Jazz and classical musicians’ concerns about jazz playing

Recently I asked some questions on social media related to (self-identified) non-jazz musicians playing on jazz or jazz-adjacent gigs. This kind of thing might happen, for example, at a symphony pops concert, or a big band gig in a smaller market.

A number of concerns were raised about this, but two stood out.

  • Self-described non-jazz players overwhelmingly expressed misgivings about having to improvise in these situations.
  • For jazz players, asked about having to play a gig with non-jazz musicians, none of them expressed concern about the non-jazz players’ improvisational ability. They were overwhelmingly concerned with style (mentioning specifics like swing, articulation, and inflection).

I think for a non-jazz player, being asked to improvise is understandably frightening. But I’m hard-pressed to think of a situation like this where improvisation would be strictly required. For example, if your local pick-up big band has some jazz players and some non-jazz players, it’s a simple enough matter to pass the improvised solos off to the jazz players. (And there are plenty of big band charts with written-out solos.) If I’m hiring for the gig, I’d certainly rather rearrange the solos than put somebody in a situation that will be to their embarrassment and mine.

But everyone on the gig needs to be prepared to do good section playing. I’ve been in the frustrating situation of trying to lead a section (from the lead chair or from the director’s stand) with players who aren’t tuned into the conventions and nuances of swing, articulation, and inflection. Often these things aren’t specifically notated, the way they would be in orchestral parts, or the notations aren’t intuitive.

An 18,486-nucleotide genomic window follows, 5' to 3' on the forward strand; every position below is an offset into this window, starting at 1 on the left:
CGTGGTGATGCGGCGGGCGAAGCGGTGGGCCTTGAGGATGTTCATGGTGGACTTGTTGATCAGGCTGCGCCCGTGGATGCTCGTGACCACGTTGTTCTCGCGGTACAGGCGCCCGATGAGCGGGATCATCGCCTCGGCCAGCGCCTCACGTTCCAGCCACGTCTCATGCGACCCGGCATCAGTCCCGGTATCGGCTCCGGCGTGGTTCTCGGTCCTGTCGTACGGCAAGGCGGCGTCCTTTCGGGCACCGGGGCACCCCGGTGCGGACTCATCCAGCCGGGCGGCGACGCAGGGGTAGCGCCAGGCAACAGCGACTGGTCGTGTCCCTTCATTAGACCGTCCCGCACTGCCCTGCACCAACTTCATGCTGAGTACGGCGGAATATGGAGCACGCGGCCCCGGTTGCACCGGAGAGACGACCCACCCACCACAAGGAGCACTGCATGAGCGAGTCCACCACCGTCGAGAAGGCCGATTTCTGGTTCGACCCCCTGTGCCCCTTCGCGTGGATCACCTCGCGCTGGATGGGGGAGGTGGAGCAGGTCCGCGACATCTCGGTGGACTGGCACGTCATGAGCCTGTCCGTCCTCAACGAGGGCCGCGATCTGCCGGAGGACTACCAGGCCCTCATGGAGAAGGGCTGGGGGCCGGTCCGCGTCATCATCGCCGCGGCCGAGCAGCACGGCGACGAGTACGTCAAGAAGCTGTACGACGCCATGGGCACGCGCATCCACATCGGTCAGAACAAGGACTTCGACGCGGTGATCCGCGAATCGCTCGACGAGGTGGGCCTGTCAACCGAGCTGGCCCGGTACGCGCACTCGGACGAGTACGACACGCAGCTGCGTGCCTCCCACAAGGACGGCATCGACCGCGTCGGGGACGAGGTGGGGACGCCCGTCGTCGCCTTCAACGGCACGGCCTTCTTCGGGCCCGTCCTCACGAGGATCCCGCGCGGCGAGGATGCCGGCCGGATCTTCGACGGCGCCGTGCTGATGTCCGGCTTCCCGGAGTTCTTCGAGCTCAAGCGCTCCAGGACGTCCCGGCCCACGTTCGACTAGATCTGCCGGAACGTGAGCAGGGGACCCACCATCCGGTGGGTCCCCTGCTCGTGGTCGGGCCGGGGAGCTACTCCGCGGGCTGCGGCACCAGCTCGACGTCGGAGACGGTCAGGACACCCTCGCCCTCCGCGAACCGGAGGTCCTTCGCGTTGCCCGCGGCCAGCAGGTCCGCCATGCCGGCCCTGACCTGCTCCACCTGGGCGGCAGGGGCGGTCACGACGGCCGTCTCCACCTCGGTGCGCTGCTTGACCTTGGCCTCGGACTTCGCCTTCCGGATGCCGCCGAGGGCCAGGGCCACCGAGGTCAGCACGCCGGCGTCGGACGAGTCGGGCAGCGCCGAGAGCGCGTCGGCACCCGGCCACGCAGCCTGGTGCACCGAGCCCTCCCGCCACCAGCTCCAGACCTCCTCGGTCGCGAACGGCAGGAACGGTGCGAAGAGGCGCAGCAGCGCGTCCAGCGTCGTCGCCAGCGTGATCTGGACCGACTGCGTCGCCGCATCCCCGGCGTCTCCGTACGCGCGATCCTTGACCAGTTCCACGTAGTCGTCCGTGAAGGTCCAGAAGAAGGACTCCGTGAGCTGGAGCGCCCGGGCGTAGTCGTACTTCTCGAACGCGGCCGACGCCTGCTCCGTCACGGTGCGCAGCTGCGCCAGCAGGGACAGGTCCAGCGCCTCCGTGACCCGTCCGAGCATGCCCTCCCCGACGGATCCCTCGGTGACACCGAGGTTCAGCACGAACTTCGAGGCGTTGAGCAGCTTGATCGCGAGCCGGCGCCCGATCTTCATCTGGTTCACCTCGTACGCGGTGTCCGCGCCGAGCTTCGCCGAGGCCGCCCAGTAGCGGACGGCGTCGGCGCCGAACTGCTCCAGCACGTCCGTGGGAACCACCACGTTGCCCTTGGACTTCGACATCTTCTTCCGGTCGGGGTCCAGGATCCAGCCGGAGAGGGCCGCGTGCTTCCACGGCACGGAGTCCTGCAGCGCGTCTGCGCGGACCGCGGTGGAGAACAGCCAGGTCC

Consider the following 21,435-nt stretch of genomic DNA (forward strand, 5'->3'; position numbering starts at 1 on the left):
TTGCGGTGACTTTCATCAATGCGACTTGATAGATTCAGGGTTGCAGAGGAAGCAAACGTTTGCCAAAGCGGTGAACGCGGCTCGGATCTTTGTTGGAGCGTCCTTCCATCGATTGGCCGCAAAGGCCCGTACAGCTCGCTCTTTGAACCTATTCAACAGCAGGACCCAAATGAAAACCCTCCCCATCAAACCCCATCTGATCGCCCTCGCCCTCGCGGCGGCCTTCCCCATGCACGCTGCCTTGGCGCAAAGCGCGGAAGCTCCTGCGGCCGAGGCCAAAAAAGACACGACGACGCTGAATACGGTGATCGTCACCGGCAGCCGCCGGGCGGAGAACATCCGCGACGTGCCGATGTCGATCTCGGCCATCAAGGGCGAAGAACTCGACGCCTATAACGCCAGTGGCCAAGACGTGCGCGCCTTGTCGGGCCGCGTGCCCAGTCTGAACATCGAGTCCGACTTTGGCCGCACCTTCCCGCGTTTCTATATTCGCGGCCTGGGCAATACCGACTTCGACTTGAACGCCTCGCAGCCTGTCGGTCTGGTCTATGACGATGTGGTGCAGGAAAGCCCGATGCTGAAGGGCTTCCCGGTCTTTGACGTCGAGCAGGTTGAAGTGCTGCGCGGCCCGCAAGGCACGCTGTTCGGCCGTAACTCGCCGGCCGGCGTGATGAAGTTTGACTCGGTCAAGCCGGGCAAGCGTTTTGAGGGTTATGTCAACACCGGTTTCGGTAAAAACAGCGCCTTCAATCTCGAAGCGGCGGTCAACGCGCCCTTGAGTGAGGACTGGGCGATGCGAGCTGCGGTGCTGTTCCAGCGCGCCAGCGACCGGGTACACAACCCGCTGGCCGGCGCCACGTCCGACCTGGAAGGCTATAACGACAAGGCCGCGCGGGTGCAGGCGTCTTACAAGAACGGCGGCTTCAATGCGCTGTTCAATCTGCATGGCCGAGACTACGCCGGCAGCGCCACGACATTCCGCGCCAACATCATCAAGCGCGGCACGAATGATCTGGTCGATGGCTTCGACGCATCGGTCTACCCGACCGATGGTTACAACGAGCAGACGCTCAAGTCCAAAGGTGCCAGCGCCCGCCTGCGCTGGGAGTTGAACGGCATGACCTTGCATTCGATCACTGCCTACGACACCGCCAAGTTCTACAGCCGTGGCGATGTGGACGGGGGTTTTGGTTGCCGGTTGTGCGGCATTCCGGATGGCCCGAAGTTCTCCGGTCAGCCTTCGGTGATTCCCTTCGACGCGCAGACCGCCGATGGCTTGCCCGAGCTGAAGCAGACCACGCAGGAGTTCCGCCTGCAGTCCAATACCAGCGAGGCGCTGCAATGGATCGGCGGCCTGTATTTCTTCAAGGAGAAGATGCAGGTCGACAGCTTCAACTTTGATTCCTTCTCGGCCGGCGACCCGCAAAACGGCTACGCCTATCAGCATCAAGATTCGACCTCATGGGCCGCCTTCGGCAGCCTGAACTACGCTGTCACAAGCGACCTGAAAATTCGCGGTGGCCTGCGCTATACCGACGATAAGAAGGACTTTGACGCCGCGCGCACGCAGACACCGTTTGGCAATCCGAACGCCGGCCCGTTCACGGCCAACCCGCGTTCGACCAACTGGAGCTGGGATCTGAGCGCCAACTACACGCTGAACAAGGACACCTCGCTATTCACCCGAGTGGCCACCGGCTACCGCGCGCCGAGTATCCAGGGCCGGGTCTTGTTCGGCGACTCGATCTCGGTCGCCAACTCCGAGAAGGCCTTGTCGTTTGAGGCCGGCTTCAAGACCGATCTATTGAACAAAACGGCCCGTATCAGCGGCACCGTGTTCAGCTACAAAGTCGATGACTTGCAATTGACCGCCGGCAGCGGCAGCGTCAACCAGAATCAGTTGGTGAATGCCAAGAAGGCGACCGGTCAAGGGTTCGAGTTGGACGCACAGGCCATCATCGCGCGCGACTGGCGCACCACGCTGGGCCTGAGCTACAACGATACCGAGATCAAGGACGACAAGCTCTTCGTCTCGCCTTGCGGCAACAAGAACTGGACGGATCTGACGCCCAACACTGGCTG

(A case in point: a curved marking like ⌣ over a note, which I hear classical musicians interpret by playing the note at pitch, then bringing it down, then back up. I understand why they think it means that, but it’s an un-jazz-like sound—it should almost always be interpreted as a scoop up to pitch.)

My takeaway: if you don’t consider yourself a jazz musician, and aren’t planning to really become one but want to play some jazz-oriented music on the occasional gig, study jazz style.

1 thought on “Jazz and classical musicians’ concerns about jazz playing”

  1. The best way to do this (other than sitting in on a band in rehearsal), is really just to play along with recordings on a non-lead part. You are going to be matching the inflections, phrasing, and articulations anyway on the gig, so might as well get used to doing it.

    One thing to note is there is no one “jazz style”. A section led by someone channeling Marshal Royal will sound different than one led by Eric Marienthal. Good sections adapt the style to the piece of music- it would be silly to play Glenn Miller music with the style of Buddy Rich or the reverse.

    Plus, if you’ve done your homework and can play with excellent style, you’re not all that far off from playing a decent solo over simple changes.

    My personal pet peeve is note releases. It’s one thing to take a breath in a different spot… but if you are holding a note long after I’ve released it, or given up early, I’m pretty sure you’re not listening to anything else I’m doing. Errors of concept are much worse than errors of execution.


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